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But let’s have a more serious discussion for a moment and look at some welfare states that haven’t fallen prey to corruption and predatory banking. I might as well use the country where I live as an example, namely Sweden. In this socialist inferno, only 1.2 percent of the country’s GDP is spent on defense. We have to deal with seven different parties in the parliament (the interpretation of democracy is quite literal here). Inflation rates and the poverty rates are among the lowest in the world – and the minimum vacation is 5 weeks. Universal healthcare, strict food regulation and unarmed people everywhere. To further frustrate the libertarian and neoconservative narrative, I must add that Milton Friedman’s ideas are alive and well in this communistutopia. In 2013, Sweden was once again ranked as the second most innovative country in the world for the third time in a row, according to the 2013 Global Innovation Index. Corporate tax rates are so competitive that not even the Wall Street Journal could withhold its praise. In 2012, Transparency International ranked Sweden one of the most corruption-free countries in the world; fourth out of 176. All of this, while being one of the most extensive welfare states in the world.
The situation is similar in Denmark, Norway, the Netherlands, Finland, Switzerland, Canada, New Zealand, the UK and elsewhere. Not even the most conservative governments in these countries would dare to suggest the dismantling of the welfare state. In the past however, one famous attempt was made. Margaret Thatcher dared challenge the Keynesian so called Post-War Consensus in Britain. According to a newly released Downing Street document, Thatcher and her chancellor Sir Geoffrey Howe drew up a plan to massively reduce public services, introduce compulsory charges for schooling and take apart the National Health Service. The plan backfired and almost caused a cabinet riot, forcing Thatcher to distance herself from the document.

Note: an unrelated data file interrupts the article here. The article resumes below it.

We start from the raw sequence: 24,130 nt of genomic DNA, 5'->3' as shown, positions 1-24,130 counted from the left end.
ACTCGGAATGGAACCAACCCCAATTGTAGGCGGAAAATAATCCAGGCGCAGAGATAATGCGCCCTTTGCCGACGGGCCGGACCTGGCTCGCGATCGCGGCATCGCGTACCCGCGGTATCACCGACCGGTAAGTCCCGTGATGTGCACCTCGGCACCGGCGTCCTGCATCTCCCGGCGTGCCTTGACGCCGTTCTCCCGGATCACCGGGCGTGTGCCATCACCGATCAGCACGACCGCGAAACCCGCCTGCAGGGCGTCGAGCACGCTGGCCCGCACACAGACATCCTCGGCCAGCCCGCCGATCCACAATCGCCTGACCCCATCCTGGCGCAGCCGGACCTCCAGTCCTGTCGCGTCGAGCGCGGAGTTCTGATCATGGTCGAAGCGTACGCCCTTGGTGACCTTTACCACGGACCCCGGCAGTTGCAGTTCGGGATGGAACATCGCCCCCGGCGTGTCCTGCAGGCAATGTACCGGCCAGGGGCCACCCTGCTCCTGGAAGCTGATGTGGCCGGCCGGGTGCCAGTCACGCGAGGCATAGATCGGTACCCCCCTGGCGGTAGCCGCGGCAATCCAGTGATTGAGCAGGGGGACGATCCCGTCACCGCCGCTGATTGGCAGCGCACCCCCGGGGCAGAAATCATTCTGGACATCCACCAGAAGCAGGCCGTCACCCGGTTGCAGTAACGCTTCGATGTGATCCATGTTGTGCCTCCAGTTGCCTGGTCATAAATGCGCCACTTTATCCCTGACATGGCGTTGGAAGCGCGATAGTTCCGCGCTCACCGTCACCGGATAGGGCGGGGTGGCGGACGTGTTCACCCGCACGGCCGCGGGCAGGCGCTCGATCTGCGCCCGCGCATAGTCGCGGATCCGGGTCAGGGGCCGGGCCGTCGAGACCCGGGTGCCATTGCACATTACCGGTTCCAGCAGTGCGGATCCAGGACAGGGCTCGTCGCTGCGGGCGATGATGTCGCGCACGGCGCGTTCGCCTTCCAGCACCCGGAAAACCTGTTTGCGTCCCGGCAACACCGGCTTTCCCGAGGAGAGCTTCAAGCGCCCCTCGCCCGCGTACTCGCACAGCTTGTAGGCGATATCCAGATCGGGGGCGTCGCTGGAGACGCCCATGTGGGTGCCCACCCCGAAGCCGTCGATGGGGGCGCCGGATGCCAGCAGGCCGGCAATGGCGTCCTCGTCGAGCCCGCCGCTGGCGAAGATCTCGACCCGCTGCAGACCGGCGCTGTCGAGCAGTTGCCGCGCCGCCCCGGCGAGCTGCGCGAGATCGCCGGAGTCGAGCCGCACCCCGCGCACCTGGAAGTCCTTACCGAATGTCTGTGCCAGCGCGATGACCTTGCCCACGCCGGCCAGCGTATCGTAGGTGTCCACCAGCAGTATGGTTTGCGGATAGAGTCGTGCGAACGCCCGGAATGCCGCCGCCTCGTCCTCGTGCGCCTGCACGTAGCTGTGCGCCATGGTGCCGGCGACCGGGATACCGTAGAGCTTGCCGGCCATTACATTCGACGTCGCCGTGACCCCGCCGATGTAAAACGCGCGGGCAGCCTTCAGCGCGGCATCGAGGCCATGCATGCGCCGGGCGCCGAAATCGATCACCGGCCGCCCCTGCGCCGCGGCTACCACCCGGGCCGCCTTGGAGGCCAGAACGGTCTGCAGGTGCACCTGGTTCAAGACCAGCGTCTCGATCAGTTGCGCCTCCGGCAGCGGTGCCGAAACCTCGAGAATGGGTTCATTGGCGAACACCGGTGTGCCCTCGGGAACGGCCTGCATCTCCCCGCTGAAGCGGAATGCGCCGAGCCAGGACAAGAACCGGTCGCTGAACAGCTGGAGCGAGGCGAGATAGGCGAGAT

Given that right-wing rhetoric is often aimed at the welfare state, one could get the impression that welfare is equal to socialism. But historically speaking, even a shallow look at the conception of the welfare state is enough to conclude that it is by no means a socialist invention. In Germany, it was introduced by Otto von Bismarck, a rabid anti-socialist. In Sweden, the term for welfare (“Folkhemmet”) was actually coined by a far-right figure by the name of Rudolf Kjellén. As early as 1850, the idea of a welfare state was denounced by Karl Marx himself, who saw it as an attempt to destroy the revolutionary consciousness of the working class. In his Address of the Central Committee to the Communist League, he explained in great detail why thewelfare state contradicts the basic communist agenda. It puts a lid on the most acute grievances of the working class in order to prevent a popular uprising. Not to mention that it adheres to capitalist modes of production!
A false dichotomy is being presented in American politics, a choice between capitalism and socialism, as if there were no middle ground between these two solutions. In a truly democratic system, reality is never black and white, and hybrid systems of governing emerge dynamically. Hence, the welfare state is merely a compromise, and has nothing to do with traditional socialism. In Europe, for all intents and purposes, it has served as an ideological ceasefire.